Major League Soccer is about to resume its 2020 season — in a state that has experienced a huge spike in coronavirus infections, with one team absent because of a COVID-19 outbreak, and with plenty of worry about what will happen next.
The MLS is Back Tournament starts Wednesday night in Florida. The league's teams are sequestered at the Walt Disney World Resort near Orlando for the duration of the World Cup-style tournament, which will be played without fans at ESPN's Wide World of Sports Complex.
"It's a strange time, because on one hand you're focused to get ready for this tournament and get pumped up and get excited about it because the tournament sounds like a lot of fun, World Cup-style," Real Salt Lake veteran Kyle Beckerman said. "But then, on the other hand, you're thinking, 'Is this even going to happen?' So there's mixed emotions going on."
The tournament kicks off with an ESPN-televised 8 p.m. match between Orlando City and expansion club Inter Miami CF, a nod to the host state. Nashville, another first-year club in Major League Soccer's 25th anniversary season, was supposed to play Chicago in the second game on Wednesday night, but it has been postponed.
Additionally, Toronto FC's opening game against D.C. United was moved from Friday evening to Sunday morning. The Canadian team was supposed to depart on Friday, but additional testing meant the Reds didn't arrive until Monday.
MLS shut down because of the coronavirus pandemic on March 12, after the league's teams had each played two regular-season games. Commissioner Don Garber said that despite the disappointment about Dallas, the case shows the league's extensive testing in its so-called bubble is working.
"We knew when we created this tournament that we would experience some impact of some of the coronavirus," Garber told The Associated Press. "We're all learning to live with COVID-19 and to adapt to the pandemic and to ensure that we're taking care of each other and taking care of ourselves and following the health and safety protocols as closely as possible. We also knew that when we launched this tournament, there would be an element of risk."
Also troubling are the rising cases in Florida. On Tuesday, the state reported 7,347 new infections and 380 new hospitalizations.
Portland Timbers coach Giovanni Savarese said it's important to be vigilant.
"I think MLS has worked very hard to try to create a safe environment," Savarese said. "But nevertheless, we still have to continue to make sure that we take always as a priority the health of the players, and making sure that they're safe."
While there are legitimate concerns, most of the teams are looking forward to getting back on the field and the feeling of a bit of normalcy.
"We are proud of Major League Soccer, and we want to show our game to the world," Orlando City coach Oscar Pareja said. "We're committed to that."
Los Angeles Football Club captain and reigning league MVP Carlos Vela opted out of the tournament, choosing to remain home with his pregnant wife and their young son.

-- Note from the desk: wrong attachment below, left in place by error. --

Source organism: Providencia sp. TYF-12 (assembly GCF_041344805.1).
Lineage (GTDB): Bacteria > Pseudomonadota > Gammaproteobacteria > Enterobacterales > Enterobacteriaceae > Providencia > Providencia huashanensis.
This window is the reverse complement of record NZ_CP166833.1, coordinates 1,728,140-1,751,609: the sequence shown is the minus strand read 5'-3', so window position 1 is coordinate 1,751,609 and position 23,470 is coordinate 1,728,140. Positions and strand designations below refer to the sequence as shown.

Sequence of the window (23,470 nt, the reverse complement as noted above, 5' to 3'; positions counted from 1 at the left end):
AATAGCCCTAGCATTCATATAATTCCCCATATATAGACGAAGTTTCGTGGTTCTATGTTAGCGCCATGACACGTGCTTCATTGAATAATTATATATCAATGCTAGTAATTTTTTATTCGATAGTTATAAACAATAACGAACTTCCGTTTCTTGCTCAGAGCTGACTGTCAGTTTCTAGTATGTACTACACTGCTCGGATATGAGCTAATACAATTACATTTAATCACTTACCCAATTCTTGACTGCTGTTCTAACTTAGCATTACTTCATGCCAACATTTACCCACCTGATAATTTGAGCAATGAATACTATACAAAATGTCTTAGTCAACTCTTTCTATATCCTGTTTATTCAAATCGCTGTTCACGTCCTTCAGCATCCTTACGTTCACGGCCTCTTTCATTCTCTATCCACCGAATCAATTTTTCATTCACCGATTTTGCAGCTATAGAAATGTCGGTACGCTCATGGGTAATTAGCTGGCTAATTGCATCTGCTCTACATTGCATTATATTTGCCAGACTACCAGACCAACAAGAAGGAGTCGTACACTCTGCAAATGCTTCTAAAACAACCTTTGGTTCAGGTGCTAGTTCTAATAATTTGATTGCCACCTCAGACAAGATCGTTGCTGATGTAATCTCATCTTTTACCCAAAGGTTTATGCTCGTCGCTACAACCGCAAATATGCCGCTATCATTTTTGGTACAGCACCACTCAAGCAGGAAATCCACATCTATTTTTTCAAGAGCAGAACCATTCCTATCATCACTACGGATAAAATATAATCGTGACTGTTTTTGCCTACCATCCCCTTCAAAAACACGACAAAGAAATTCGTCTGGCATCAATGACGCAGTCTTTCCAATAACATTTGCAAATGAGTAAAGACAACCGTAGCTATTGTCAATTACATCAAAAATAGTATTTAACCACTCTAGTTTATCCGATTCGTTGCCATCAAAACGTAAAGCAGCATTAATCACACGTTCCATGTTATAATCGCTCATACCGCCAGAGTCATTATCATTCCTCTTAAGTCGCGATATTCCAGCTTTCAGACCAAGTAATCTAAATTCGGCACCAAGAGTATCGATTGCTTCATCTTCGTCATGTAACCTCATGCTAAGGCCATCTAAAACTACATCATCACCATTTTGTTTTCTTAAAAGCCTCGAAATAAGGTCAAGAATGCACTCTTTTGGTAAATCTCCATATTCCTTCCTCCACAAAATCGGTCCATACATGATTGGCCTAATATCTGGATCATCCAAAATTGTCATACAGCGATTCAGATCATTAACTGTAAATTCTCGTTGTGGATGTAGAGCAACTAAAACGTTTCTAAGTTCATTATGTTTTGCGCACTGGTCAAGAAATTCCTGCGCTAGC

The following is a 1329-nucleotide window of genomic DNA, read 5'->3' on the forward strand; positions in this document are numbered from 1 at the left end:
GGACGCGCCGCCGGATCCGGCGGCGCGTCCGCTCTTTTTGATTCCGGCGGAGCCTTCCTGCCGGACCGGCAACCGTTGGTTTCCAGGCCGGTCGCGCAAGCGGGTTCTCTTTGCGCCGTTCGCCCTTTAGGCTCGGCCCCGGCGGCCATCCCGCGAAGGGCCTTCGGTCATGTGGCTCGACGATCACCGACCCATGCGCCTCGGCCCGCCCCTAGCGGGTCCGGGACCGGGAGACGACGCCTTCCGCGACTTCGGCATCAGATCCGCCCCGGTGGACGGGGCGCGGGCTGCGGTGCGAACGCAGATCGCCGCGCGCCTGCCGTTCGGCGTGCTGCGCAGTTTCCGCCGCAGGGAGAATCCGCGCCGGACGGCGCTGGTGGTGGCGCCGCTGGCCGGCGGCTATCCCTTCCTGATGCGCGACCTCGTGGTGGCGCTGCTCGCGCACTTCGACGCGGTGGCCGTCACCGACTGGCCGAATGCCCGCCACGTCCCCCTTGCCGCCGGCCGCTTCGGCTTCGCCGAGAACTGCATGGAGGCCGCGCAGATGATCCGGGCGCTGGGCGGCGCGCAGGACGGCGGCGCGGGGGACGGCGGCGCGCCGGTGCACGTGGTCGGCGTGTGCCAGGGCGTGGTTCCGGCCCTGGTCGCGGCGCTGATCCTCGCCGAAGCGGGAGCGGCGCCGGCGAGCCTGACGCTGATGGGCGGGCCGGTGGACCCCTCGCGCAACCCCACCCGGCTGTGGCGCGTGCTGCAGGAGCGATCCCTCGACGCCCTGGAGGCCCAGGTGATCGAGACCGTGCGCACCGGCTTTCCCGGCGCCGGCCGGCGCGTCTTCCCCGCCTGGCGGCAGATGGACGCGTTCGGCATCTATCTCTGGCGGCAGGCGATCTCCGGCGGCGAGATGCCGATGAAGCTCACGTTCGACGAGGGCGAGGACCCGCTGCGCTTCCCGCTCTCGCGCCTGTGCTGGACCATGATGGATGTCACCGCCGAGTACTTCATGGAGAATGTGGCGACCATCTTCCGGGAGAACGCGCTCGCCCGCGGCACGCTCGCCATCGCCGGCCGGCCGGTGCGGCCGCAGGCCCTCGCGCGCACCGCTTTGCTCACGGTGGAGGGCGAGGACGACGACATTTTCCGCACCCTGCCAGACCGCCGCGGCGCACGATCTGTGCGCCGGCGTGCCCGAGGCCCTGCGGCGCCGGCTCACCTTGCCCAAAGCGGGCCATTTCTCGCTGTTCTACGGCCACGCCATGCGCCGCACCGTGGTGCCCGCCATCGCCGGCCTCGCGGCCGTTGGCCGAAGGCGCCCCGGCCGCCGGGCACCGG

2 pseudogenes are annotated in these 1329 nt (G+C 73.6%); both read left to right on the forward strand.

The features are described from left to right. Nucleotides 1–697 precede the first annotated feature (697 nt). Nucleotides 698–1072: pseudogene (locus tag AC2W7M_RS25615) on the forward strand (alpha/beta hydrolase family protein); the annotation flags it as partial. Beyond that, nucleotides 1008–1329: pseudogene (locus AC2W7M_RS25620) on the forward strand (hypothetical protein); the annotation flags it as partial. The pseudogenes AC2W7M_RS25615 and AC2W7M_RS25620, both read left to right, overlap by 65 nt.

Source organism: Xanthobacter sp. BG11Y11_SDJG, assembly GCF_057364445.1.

Vancouver's Fredy Montero and Lucas Cavallini also decided not to go for personal reasons. Cavallini revealed that two family members had died because of COVID-19.
"I would love to be out on the field with my teammates fighting with everything I have to play for this club and community in Orlando. Unfortunately COVID-19 has had a very big impact, taking away two beloved members of my family. I feel that it is best that I remain home to support my loved ones at this challenging time," he said in a released statement.
Whitecaps teammate Andy Rose also decided not to go because his wife is expecting a baby. Real Salt Lake defender Nedum Onuoha opted out because of the time apart from his family.
KEY INJURIES, OTHER ABSENCES
Minnesota's Ike Opara is undergoing treatment for an undisclosed condition and likely won't join the team until the knockout rounds. The Los Angeles Galaxy's Jonathan dos Santos will miss the tournament because of hernia surgery. Inter Miami CF rookie Robbie Robinson left the bubble for what were described as personal reasons and won't be allowed to return.
FC Dallas coach Luchi Gonzalez spoke to reporters on Tuesday, a day after the team withdrew from the event. He said players felt hurt and hopeless in the moment but also knew there were going to be risks.
"I don't think there was going to be a right or wrong moment (for the tournament). I think it needed to happen, and there's no regrets," Gonzalez said. "I'm not sorry I'm having this experience with these players, because I know it's a good learning lesson for the league, for the game and for all the other teams."
Because of the heat and humidity in the Orlando area during the summer, some games will be played at 9 a.m. That means routines will have to be adjusted, such as big pregame meals.
"Never have I ever coached a 9 a.m. real game, so that will be an experience," Sporting Kansas City coach Peter Vermes said. "At the same time, I think that we're going to obviously readjust the way we do things. Maybe wake up a little bit earlier, try to fuel the body a little bit differently, probably the night before and earlier that day."
The 25 teams (after the withdrawal of Dallas) are divided into six groups for the preliminary round. Each team will play three group-stage games in a 16-day span. The results in the group stage will count toward the regular season, which is expected to continue in teams' home cities after this tournament. The winner of the tournament's final match on Aug. 11 will get a place in the 2021 CONCACAF Champions League. The teams are playing for a $1.1 million prize pool.